Systemic Lupus Erythematosus (SLE) is a multisystemic autoimmune disease with renal involvement being one of the most frequent and serious manifestations of the disease. The aim of the study is to analyze the treatment and renal outcome of patients with lupus nephritis (LN) WHO class III and IV on cyclophosphamide (CYC). We retrospectively identified 41 patients with biopsy proven LN who was given either oral or intravenous CYC. The male: female ratio was 4:37; with a mean age of 31.7 +/- 9.8 years at presentation. 36 patients (87.8%) had LN class IV and only five patients (12.2%) with LN class III. The mean serum creatinine at presentation was 87.4 +/- 37.2 micromol/L with mean follow-up of 84 +/- 78 months. A total of 30 patients (73.2%) completed 12 courses of IV CYC and one patient (2.4%) completed three months of oral CYC. 71.0% (n = 22) had complete response (CR), 25.8% (n = 8) had partial response and 3.2% (n = 1) had no response (NR). Of the remaining 11 patients, two patients (4.9%) died during the treatment, three patients (7.3%) defaulted treatment and five patients (12.2%) are still receiving ongoing treatment. Presence of hypertension (p < 0.003) and evidence of chronicity on renal biopsy (p < 0.016) were significantly correlated with the progressive deterioration of renal function in our population. In conclusion, hypertension and evidence of chronicity on renal biopsy, proved to be risk factors for progressive renal impairment in our study population. The achieved global outcome can be considered good.
    Matched MeSH terms: Kidney/drug effects*
  6. Ngen CC, Cheong IK
    Med. J. Malaysia, 1989 Sep;44(3):199-203.
    PMID: 2626134
    Ten patients on long term lithium therapy (mean four years, range 1-10.5 years) were subjected to various renal, thyroid, haematological, cardiac and endocrine tests. There was impaired urinary concentrating ability in seven subjects, which was not responsive to vasopressin stimulation, suggesting a partial nephrogenic diabetes insipidus. Nine subjects had metabolic acidosis with higher urinary pH than expected suggesting presence of acidification defect in the kidney. No significant change in renal function, thyroid function, ECG or haematological parameters were detected. Our findings concur with previous reports from the West regarding the safety of lithium administration.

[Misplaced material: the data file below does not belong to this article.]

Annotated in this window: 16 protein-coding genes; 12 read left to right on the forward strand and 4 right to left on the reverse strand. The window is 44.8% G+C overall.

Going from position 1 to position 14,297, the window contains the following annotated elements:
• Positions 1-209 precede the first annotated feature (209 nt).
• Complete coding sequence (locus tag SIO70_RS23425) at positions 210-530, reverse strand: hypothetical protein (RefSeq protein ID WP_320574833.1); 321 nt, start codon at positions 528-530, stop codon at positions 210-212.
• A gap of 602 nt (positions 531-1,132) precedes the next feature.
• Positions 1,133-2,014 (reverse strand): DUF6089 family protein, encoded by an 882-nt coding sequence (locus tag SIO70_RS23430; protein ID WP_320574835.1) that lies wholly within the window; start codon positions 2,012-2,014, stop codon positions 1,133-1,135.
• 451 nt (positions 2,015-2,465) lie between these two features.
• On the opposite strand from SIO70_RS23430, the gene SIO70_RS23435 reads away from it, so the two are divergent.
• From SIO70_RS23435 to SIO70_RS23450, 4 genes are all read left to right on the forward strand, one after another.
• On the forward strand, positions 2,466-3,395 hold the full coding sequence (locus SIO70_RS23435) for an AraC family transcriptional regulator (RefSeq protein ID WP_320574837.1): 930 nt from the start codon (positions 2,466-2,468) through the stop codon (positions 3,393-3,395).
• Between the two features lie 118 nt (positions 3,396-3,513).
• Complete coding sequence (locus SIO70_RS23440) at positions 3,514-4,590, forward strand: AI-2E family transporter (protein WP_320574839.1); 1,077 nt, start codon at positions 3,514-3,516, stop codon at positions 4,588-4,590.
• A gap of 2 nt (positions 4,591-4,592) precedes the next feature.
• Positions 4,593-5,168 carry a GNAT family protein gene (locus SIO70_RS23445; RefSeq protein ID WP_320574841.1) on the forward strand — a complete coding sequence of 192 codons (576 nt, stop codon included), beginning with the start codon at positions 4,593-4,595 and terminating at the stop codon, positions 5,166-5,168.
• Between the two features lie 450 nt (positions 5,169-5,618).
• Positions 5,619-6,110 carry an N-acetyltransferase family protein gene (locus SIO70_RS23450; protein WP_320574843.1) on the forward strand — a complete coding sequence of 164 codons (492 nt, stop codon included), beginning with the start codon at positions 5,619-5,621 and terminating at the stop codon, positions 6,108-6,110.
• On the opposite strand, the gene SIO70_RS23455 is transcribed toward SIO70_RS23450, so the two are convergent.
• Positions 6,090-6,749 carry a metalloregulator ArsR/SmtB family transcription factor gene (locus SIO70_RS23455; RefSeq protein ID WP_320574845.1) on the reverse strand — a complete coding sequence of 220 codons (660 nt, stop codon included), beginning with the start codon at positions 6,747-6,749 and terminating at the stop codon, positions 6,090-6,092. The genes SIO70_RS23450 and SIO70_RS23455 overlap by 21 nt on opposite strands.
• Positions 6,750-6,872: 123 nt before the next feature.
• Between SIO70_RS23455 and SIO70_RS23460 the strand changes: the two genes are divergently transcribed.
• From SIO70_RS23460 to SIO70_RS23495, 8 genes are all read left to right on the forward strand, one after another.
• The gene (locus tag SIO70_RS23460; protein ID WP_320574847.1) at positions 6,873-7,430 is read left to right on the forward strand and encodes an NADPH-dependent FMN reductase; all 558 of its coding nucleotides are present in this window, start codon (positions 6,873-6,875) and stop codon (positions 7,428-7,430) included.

Matched MeSH terms: Kidney/drug effects
  7. Ridzwan BH, Waton NG, Rozali BO, Jais AM, Maimun AH
    PMID: 1982866
    1. In vitro studies of non-specific histidine decarboxylase activity was low or absent in control guinea-pigs and unchanged 9 or 27 hr after chlorpromazine (CPZ) injection intraperitoneally. 2. However, specific histidine decarboxylase activity was found in the control tissues and was increased 9 hr but not 27 hr after CPZ injection.
    Matched MeSH terms: Kidney/drug effects
  8. Rajandram R, Yap NY, Ong TA, Mun KS, Mohamad Wali HA, Hasan MS, et al.
    Malays J Pathol, 2017 Apr;39(1):47-53.
    PMID: 28413205 MyJurnal
    INTRODUCTION: In recent years, prolonged ketamine abuse has been reported to cause urinary tract damage. However, there is little information on the pathological effects of ketamine from oral administration. We aimed to study the effects of oral ketamine on the urinary tract and the reversibility of these changes after cessation of ketamine intake.

    METHODS: Rats were fed with illicit (a concoction of street ketamine) ketamine in doses of 100 (N=12), or 300 mg/kg (N=12) for four weeks. Half of the rats were sacrificed after the 4-week feeding for necropsy. The remaining rats were taken off ketamine for 8 weeks to allow for any potential recovery of pathological changes before being sacrificed for necropsy. Histopathological examination was performed on the kidney and urinary bladder.